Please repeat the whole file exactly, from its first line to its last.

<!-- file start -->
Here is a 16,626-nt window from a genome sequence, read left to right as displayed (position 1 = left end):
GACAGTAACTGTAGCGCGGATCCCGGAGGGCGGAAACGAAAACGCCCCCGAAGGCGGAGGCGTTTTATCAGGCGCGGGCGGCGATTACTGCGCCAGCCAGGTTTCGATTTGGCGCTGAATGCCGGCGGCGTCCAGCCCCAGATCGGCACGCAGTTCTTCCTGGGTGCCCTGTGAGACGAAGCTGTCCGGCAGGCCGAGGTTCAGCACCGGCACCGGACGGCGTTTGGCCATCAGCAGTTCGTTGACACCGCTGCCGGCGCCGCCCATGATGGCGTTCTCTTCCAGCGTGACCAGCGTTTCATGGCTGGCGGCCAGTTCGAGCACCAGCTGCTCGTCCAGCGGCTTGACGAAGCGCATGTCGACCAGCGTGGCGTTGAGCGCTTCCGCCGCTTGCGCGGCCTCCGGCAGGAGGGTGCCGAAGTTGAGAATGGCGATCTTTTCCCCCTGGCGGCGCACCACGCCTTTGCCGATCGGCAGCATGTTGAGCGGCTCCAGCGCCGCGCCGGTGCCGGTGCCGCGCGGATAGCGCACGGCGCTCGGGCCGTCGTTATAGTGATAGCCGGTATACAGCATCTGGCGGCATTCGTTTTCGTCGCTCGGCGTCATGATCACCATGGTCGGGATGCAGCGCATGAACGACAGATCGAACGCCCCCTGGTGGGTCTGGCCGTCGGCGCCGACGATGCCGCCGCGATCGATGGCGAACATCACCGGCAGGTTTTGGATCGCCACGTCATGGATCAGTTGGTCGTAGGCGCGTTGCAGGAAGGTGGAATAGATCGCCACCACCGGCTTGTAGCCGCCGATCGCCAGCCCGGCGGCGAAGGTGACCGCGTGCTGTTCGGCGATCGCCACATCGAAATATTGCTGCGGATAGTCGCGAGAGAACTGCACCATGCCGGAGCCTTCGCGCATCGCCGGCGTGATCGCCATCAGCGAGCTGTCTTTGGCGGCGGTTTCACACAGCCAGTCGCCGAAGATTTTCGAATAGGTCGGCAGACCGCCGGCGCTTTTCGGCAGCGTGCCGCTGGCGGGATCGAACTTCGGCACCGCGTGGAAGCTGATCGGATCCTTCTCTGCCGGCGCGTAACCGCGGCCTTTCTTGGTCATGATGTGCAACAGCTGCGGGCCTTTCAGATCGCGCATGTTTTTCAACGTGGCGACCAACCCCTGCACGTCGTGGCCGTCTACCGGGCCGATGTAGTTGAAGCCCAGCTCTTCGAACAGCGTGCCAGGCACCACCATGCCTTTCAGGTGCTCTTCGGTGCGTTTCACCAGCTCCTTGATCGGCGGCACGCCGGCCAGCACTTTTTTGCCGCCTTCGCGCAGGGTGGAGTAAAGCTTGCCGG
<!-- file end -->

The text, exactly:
Here is a 16,626-nt window from a genome sequence, read left to right as displayed (position 1 = left end):
GACAGTAACTGTAGCGCGGATCCCGGAGGGCGGAAACGAAAACGCCCCCGAAGGCGGAGGCGTTTTATCAGGCGCGGGCGGCGATTACTGCGCCAGCCAGGTTTCGATTTGGCGCTGAATGCCGGCGGCGTCCAGCCCCAGATCGGCACGCAGTTCTTCCTGGGTGCCCTGTGAGACGAAGCTGTCCGGCAGGCCGAGGTTCAGCACCGGCACCGGACGGCGTTTGGCCATCAGCAGTTCGTTGACACCGCTGCCGGCGCCGCCCATGATGGCGTTCTCTTCCAGCGTGACCAGCGTTTCATGGCTGGCGGCCAGTTCGAGCACCAGCTGCTCGTCCAGCGGCTTGACGAAGCGCATGTCGACCAGCGTGGCGTTGAGCGCTTCCGCCGCTTGCGCGGCCTCCGGCAGGAGGGTGCCGAAGTTGAGAATGGCGATCTTTTCCCCCTGGCGGCGCACCACGCCTTTGCCGATCGGCAGCATGTTGAGCGGCTCCAGCGCCGCGCCGGTGCCGGTGCCGCGCGGATAGCGCACGGCGCTCGGGCCGTCGTTATAGTGATAGCCGGTATACAGCATCTGGCGGCATTCGTTTTCGTCGCTCGGCGTCATGATCACCATGGTCGGGATGCAGCGCATGAACGACAGATCGAACGCCCCCTGGTGGGTCTGGCCGTCGGCGCCGACGATGCCGCCGCGATCGATGGCGAACATCACCGGCAGGTTTTGGATCGCCACGTCATGGATCAGTTGGTCGTAGGCGCGTTGCAGGAAGGTGGAATAGATCGCCACCACCGGCTTGTAGCCGCCGATCGCCAGCCCGGCGGCGAAGGTGACCGCGTGCTGTTCGGCGATCGCCACATCGAAATATTGCTGCGGATAGTCGCGAGAGAACTGCACCATGCCGGAGCCTTCGCGCATCGCCGGCGTGATCGCCATCAGCGAGCTGTCTTTGGCGGCGGTTTCACACAGCCAGTCGCCGAAGATTTTCGAATAGGTCGGCAGACCGCCGGCGCTTTTCGGCAGCGTGCCGCTGGCGGGATCGAACTTCGGCACCGCGTGGAAGCTGATCGGATCCTTCTCTGCCGGCGCGTAACCGCGGCCTTTCTTGGTCATGATGTGCAACAGCTGCGGGCCTTTCAGATCGCGCATGTTTTTCAACGTGGCGACCAACCCCTGCACGTCGTGGCCGTCTACCGGGCCGATGTAGTTGAAGCCCAGCTCTTCGAACAGCGTGCCAGGCACCACCATGCCTTTCAGGTGCTCTTCGGTGCGTTTCACCAGCTCCTTGATCGGCGGCACGCCGGCCAGCACTTTTTTGCCGCCTTCGCGCAGGGTGGAGTAAAGCTTGCCGG